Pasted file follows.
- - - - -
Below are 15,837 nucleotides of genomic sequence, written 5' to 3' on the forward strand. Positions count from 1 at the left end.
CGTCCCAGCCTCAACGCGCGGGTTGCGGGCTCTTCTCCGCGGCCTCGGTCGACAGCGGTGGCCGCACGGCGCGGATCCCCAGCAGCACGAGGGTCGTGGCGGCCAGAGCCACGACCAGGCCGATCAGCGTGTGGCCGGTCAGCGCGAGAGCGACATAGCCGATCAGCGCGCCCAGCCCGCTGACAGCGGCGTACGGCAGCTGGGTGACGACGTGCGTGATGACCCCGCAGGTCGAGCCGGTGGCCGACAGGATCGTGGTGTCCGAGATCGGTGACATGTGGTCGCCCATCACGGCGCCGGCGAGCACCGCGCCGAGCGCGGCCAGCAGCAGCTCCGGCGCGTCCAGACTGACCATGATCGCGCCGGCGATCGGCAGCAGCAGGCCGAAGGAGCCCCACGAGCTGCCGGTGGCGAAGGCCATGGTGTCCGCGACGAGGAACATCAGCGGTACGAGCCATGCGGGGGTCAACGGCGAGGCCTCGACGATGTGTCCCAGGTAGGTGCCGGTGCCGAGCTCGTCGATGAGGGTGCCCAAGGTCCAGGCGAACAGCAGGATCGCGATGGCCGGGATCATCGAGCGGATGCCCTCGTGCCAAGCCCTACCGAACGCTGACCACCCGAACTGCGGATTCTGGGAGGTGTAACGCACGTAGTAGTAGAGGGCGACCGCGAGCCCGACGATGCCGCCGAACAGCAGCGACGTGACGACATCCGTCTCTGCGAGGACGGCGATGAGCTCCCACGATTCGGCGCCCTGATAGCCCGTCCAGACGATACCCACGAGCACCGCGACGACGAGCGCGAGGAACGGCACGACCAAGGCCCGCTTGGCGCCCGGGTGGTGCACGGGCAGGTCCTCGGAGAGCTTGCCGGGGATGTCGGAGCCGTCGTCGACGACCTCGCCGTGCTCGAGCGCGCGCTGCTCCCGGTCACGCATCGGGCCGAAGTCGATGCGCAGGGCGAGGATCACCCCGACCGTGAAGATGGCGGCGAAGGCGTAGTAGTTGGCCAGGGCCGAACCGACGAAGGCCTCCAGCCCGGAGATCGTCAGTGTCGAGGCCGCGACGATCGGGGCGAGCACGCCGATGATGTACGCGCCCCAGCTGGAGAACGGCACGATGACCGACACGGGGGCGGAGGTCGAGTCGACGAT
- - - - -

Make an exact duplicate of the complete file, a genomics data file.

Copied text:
Below are 15,837 nucleotides of genomic sequence, written 5' to 3' on the forward strand. Positions count from 1 at the left end.
CGTCCCAGCCTCAACGCGCGGGTTGCGGGCTCTTCTCCGCGGCCTCGGTCGACAGCGGTGGCCGCACGGCGCGGATCCCCAGCAGCACGAGGGTCGTGGCGGCCAGAGCCACGACCAGGCCGATCAGCGTGTGGCCGGTCAGCGCGAGAGCGACATAGCCGATCAGCGCGCCCAGCCCGCTGACAGCGGCGTACGGCAGCTGGGTGACGACGTGCGTGATGACCCCGCAGGTCGAGCCGGTGGCCGACAGGATCGTGGTGTCCGAGATCGGTGACATGTGGTCGCCCATCACGGCGCCGGCGAGCACCGCGCCGAGCGCGGCCAGCAGCAGCTCCGGCGCGTCCAGACTGACCATGATCGCGCCGGCGATCGGCAGCAGCAGGCCGAAGGAGCCCCACGAGCTGCCGGTGGCGAAGGCCATGGTGTCCGCGACGAGGAACATCAGCGGTACGAGCCATGCGGGGGTCAACGGCGAGGCCTCGACGATGTGTCCCAGGTAGGTGCCGGTGCCGAGCTCGTCGATGAGGGTGCCCAAGGTCCAGGCGAACAGCAGGATCGCGATGGCCGGGATCATCGAGCGGATGCCCTCGTGCCAAGCCCTACCGAACGCTGACCACCCGAACTGCGGATTCTGGGAGGTGTAACGCACGTAGTAGTAGAGGGCGACCGCGAGCCCGACGATGCCGCCGAACAGCAGCGACGTGACGACATCCGTCTCTGCGAGGACGGCGATGAGCTCCCACGATTCGGCGCCCTGATAGCCCGTCCAGACGATACCCACGAGCACCGCGACGACGAGCGCGAGGAACGGCACGACCAAGGCCCGCTTGGCGCCCGGGTGGTGCACGGGCAGGTCCTCGGAGAGCTTGCCGGGGATGTCGGAGCCGTCGTCGACGACCTCGCCGTGCTCGAGCGCGCGCTGCTCCCGGTCACGCATCGGGCCGAAGTCGATGCGCAGGGCGAGGATCACCCCGACCGTGAAGATGGCGGCGAAGGCGTAGTAGTTGGCCAGGGCCGAACCGACGAAGGCCTCCAGCCCGGAGATCGTCAGTGTCGAGGCCGCGACGATCGGGGCGAGCACGCCGATGATGTACGCGCCCCAGCTGGAGAACGGCACGATGACCGACACGGGGGCGGAGGTCGAGTCGACGAT